An Overview of Metal Gear Manufacturing

Industrial and mechanical industries rely on various large and small equipment for daily operations. Miniature gears maintain rotation from one axis to another and transmit torque to the driven shaft. The evenly spaced teeth on each conical or cylindrical gear prevent slippage by allowing the gears to interlock.

If your equipment requires high-quality gears, Allied Sinterings, Inc. is here to help! Our cutting-edge manufacturing capabilities allow us to provide quality metal gears for any purpose. Learn more about the common types of gears, the materials from which they are made, and the manufacturing processes used.

Common Types of Gears

There are various gears, and each type accomplishes different force transmissions in specific mechanical designs. Here is a detailed look at the most common types of gear:

Spur Gear

Spur gears come in various configurations, but generally, they have parallel teeth around a cylindrical circumference and a central bore that fits over the shaft. They regulate a device’s speed or torque.

Helical Gear

Helical gears have slanted tooth traces that make more contact with one another and take a helix shape. At the beginning of the engagement, the teeth make point contact, which gradually becomes line contact. This allows multiple teeth to mesh at any given time, reducing the load on each tooth.

Bevel Gear

Bevel gears transfer power between shafts at intersecting axes, whether angled or perpendicular. A bevel gear can be thought of as a truncated cone, which has lateral teeth that interlock with other gears. The gear transmitting shaft power is the driver gear, while the gear receiving power is the driven gear.

Worm Gear

A worm gear comprises two mating parts: a screw-shaped cut on a shaft known as the worm and the mating gear or the worm wheel. These parts can be cylindrical or hourglass-shaped, depending on their usage. The worm is made of a rigid material, while the worm wheel is constructed from soft material to reduce friction.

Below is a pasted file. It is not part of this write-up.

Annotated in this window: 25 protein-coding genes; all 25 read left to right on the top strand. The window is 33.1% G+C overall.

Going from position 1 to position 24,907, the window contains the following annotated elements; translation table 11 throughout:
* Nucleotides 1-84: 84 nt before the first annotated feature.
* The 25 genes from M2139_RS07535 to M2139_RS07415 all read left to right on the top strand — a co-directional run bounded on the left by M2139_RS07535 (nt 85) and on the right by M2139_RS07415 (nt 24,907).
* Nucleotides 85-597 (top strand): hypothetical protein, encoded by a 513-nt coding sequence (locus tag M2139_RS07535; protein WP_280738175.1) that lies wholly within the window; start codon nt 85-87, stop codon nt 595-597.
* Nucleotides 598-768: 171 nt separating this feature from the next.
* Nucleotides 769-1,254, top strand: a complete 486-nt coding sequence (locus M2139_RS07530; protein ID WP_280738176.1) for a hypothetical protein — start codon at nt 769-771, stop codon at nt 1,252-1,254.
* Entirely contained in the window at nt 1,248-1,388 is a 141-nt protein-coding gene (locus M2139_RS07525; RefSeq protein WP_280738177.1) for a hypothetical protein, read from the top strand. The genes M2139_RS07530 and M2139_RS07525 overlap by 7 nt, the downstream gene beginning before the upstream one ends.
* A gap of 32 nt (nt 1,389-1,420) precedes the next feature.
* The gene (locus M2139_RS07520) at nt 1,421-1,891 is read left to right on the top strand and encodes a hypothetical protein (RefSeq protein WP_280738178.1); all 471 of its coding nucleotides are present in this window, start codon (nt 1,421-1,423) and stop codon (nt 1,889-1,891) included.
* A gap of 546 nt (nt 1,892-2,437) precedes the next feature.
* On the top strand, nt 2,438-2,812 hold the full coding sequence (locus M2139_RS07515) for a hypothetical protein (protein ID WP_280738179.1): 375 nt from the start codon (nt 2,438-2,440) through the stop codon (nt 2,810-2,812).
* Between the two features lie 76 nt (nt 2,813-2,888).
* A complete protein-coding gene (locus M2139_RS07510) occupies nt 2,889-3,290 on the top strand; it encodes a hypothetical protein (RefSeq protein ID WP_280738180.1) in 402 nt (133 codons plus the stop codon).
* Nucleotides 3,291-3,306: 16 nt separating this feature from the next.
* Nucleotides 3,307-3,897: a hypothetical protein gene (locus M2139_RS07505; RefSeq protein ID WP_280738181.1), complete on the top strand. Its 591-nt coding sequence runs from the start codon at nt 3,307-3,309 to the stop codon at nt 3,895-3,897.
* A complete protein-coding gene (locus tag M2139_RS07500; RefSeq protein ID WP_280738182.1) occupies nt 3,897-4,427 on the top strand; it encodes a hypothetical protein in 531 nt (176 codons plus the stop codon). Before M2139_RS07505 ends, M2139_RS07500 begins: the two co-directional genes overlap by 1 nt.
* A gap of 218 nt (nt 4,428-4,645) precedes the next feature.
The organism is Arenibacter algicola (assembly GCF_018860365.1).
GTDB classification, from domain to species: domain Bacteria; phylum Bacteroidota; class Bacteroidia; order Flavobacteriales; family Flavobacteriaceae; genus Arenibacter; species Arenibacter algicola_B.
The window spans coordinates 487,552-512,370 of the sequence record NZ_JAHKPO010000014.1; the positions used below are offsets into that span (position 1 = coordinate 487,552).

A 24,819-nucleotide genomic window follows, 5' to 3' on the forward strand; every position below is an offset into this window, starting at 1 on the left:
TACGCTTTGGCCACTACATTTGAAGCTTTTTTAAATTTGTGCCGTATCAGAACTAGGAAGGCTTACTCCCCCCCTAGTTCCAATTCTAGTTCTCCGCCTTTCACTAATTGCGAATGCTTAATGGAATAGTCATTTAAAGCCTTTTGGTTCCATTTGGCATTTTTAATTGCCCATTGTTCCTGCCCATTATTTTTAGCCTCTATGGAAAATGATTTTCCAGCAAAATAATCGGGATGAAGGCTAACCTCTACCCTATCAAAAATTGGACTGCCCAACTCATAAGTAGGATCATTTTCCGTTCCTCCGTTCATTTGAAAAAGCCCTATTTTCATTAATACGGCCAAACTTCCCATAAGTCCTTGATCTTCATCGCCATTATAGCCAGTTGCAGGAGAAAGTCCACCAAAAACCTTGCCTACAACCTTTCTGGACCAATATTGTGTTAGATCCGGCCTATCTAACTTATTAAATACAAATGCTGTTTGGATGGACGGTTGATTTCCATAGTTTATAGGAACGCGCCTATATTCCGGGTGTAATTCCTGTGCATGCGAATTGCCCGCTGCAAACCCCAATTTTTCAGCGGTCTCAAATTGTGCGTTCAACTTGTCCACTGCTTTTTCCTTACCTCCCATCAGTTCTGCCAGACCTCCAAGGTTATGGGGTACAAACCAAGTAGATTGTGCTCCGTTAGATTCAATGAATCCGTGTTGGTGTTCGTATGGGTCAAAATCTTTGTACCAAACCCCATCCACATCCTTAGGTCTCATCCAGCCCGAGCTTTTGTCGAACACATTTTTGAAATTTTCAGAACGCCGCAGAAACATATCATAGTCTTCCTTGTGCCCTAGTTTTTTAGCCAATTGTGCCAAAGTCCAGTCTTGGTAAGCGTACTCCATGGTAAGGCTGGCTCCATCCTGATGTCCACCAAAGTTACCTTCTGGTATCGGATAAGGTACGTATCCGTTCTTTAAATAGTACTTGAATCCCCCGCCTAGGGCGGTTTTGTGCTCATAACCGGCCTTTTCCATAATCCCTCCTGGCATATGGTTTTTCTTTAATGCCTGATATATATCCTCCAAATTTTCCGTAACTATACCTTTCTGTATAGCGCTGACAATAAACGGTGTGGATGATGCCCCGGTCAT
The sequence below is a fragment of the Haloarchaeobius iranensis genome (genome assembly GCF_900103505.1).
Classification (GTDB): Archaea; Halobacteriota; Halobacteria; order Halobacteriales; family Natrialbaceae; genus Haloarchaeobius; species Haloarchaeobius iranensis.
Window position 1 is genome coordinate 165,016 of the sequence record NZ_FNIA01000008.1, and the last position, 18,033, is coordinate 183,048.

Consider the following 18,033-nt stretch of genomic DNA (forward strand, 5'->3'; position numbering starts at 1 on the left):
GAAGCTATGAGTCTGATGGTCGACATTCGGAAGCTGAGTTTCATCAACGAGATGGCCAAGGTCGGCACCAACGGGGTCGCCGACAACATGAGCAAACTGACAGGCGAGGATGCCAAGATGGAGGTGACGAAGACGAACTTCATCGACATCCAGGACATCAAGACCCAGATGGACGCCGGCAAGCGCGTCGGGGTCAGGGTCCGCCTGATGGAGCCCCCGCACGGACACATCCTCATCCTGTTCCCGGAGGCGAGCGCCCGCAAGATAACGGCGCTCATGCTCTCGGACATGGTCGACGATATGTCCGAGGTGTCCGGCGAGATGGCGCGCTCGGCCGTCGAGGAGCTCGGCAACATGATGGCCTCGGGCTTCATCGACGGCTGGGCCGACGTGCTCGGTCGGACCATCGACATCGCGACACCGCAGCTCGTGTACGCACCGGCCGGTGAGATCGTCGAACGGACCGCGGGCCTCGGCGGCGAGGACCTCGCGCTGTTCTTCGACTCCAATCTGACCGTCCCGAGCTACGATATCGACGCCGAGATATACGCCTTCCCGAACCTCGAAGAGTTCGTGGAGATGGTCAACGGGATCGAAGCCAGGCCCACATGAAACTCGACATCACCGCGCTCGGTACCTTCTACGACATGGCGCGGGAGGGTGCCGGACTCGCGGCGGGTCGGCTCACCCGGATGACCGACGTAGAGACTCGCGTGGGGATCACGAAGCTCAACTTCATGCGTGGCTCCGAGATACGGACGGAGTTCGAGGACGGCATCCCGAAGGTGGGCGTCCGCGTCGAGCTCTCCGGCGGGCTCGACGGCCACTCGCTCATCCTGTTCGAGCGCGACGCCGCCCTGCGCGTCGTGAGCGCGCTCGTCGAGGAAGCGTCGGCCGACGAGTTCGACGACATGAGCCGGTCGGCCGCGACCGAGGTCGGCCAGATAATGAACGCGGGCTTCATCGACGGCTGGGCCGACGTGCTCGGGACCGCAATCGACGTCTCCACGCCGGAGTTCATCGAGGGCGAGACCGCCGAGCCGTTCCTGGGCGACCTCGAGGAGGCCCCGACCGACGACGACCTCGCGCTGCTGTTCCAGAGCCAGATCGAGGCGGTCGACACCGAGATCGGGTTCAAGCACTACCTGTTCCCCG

Rack and Pinion Gears

This is a combination of a pinion (a circular gear) and a rack (a linear gear). Rack and pinion gears convert rotational motion into a linear motion. It’s common in vehicles where the steering wheel engages a rack to control the linear movement of the wheels.

Miter Gear

A miter gear is a type of bevel gear used to change the direction of power transmission without affecting its speed. Miter gears can either be straight or spiral-shaped.

Screw Gear

Screw gears use a pair of helical gears set at a 45° twist angle for non-parallel, non-intersecting shafts. They have a low carrying capacity since their tooth contact is a point.

Materials Used to Manufacture Gears

A gear should have the following properties to guarantee reliable performance and long life:

  • High tensile strength to sustain static loads
  • Good endurance to withstand changes in load
  • Low coefficient of friction
  • Excellent manufacturability

A variety of materials are used to produce gears with these crucial properties. Here is an overview of each material and its unique strengths.

Cast Iron

Cast iron can withstand repeated and sustained wear, making the metal ideal for precision gear manufacturing. The casting method can easily produce complex gear shapes. Cast iron gears are often deployed in applications where smooth action is not a priority.


Steel alloy gears are high-strength because they are typically heat-treated for enhanced toughness and hardness, especially in the teeth. Carbon steel, in particular, is used to produce helical, spur, bevel, worm, and gear racks.


Brass is an alloy of copper and zinc. Manufacturers can use different brass alloys to vary the amount of zinc in the metal. Low zinc brass has more ductility than other materials, while the copper base makes the metal antimicrobial and easy to machine. Brass gears are usually found in spur gears or gear racks for low-load applications.


In addition to brass, other copper alloys include aluminum bronze and phosphor bronze. These nonmagnetic gears are best for corrosive environments.

Phosphor bronze contains a combination of copper, tin, and phosphorus. Tin increases the alloy’s strength and corrosion resistance, while phosphorus improves its stiffness and resistance to wear. As a result, phosphor bronze gears are ideal for high-friction environments, especially worm gears, since the material resists friction generated by the wheel and degradation due to lubrication.

Aluminum bronze combines copper, aluminum, nickel, iron, and manganese. This alloy has superior wear and corrosion resistance, so it is used in highly corrosive environments with saltwater, oxidation, and organic acid exposure. In addition, their ability to withstand high-load environments makes them ideal for worm wheels and screw gears.

Aluminum Alloys